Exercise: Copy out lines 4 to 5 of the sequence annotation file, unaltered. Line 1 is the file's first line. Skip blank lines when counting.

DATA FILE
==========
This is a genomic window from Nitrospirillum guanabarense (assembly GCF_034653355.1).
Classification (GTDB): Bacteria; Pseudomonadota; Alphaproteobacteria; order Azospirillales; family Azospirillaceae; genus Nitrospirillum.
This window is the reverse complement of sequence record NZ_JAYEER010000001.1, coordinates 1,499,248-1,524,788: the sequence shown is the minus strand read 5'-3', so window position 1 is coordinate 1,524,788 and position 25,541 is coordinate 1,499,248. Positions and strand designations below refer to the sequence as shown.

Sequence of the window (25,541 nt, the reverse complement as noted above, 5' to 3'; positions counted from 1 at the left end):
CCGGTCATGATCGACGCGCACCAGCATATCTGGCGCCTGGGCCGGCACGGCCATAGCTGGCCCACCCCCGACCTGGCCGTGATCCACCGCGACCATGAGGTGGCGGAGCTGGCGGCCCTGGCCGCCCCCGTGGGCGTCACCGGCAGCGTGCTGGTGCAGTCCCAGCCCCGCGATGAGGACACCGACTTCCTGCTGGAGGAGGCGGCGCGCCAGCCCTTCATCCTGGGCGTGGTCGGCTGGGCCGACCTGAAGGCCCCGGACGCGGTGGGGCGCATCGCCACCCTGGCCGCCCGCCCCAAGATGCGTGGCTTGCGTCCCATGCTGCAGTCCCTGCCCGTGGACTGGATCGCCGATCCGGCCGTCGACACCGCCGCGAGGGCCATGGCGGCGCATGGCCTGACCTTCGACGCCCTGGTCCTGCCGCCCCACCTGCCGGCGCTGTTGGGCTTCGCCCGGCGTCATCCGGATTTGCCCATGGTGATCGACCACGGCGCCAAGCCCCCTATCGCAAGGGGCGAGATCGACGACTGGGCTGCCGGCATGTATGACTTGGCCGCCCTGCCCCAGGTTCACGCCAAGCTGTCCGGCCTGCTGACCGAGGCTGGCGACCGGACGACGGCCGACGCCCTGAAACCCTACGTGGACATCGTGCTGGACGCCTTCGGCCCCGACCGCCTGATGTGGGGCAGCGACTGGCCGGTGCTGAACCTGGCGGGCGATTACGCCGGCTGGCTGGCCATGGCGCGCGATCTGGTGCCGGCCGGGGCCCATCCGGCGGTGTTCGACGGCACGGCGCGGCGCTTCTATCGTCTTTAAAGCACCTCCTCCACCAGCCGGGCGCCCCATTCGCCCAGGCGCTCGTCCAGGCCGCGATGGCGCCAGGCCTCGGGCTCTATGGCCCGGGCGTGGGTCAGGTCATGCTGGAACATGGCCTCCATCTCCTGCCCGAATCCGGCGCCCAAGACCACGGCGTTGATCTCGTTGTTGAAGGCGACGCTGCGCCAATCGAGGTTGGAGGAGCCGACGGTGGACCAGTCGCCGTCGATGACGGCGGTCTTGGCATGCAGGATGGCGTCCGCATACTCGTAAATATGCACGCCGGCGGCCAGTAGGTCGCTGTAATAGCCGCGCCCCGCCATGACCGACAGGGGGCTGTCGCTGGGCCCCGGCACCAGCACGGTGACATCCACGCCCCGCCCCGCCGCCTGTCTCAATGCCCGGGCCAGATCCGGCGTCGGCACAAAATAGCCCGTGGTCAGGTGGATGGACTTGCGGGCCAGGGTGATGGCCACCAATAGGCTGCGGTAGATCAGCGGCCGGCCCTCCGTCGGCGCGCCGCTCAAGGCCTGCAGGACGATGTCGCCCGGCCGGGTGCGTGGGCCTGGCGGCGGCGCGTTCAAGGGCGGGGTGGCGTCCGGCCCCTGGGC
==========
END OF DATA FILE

Sequence of the window (25,541 nt, the reverse complement as noted above, 5' to 3'; positions counted from 1 at the left end):
CCGGTCATGATCGACGCGCACCAGCATATCTGGCGCCTGGGCCGGCACGGCCATAGCTGGCCCACCCCCGACCTGGCCGTGATCCACCGCGACCATGAGGTGGCGGAGCTGGCGGCCCTGGCCGCCCCCGTGGGCGTCACCGGCAGCGTGCTGGTGCAGTCCCAGCCCCGCGATGAGGACACCGACTTCCTGCTGGAGGAGGCGGCGCGCCAGCCCTTCATCCTGGGCGTGGTCGGCTGGGCCGACCTGAAGGCCCCGGACGCGGTGGGGCGCATCGCCACCCTGGCCGCCCGCCCCAAGATGCGTGGCTTGCGTCCCATGCTGCAGTCCCTGCCCGTGGACTGGATCGCCGATCCGGCCGTCGACACCGCCGCGAGGGCCATGGCGGCGCATGGCCTGACCTTCGACGCCCTGGTCCTGCCGCCCCACCTGCCGGCGCTGTTGGGCTTCGCCCGGCGTCATCCGGATTTGCCCATGGTGATCGACCACGGCGCCAAGCCCCCTATCGCAAGGGGCGAGATCGACGACTGGGCTGCCGGCATGTATGACTTGGCCGCCCTGCCCCAGGTTCACGCCAAGCTGTCCGGCCTGCTGACCGAGGCTGGCGACCGGACGACGGCCGACGCCCTGAAACCCTACGTGGACATCGTGCTGGACGCCTTCGGCCCCGACCGCCTGATGTGGGGCAGCGACTGGCCGGTGCTGAACCTGGCGGGCGATTACGCCGGCTGGCTGGCCATGGCGCGCGATCTGGTGCCGGCCGGGGCCCATCCGGCGGTGTTCGACGGCACGGCGCGGCGCTTCTATCGTCTTTAAAGCACCTCCTCCACCAGCCGGGCGCCCCATTCGCCCAGGCGCTCGTCCAGGCCGCGATGGCGCCAGGCCTCGGGCTCTATGGCCCGGGCGTGGGTCAGGTCATGCTGGAACATGGCCTCCATCTCCTGCCCGAATCCGGCGCCCAAGACCACGGCGTTGATCTCGTTGTTGAAGGCGACGCTGCGCCAATCGAGGTTGGAGGAGCCGACGGTGGACCAGTCGCCGTCGATGACGGCGGTCTTGGCATGCAGGATGGCGTCCGCATACTCGTAAATATGCACGCCGGCGGCCAGTAGGTCGCTGTAATAGCCGCGCCCCGCCATGACCGACAGGGGGCTGTCGCTGGGCCCCGGCACCAGCACGGTGACATCCACGCCCCGCCCCGCCGCCTGTCTCAATGCCCGGGCCAGATCCGGCGTCGGCACAAAATAGCCCGTGGTCAGGTGGATGGACTTGCGGGCCAGGGTGATGGCCACCAATAGGCTGCGGTAGATCAGCGGCCGGCCCTCCGTCGGCGCGCCGCTCAAGGCCTGCAGGACGATGTCGCCCGGCCGGGTGCGTGGGCCTGGCGGCGGCGCGTTCAAGGGCGGGGTGGCGTCCGGCCCCTGGGC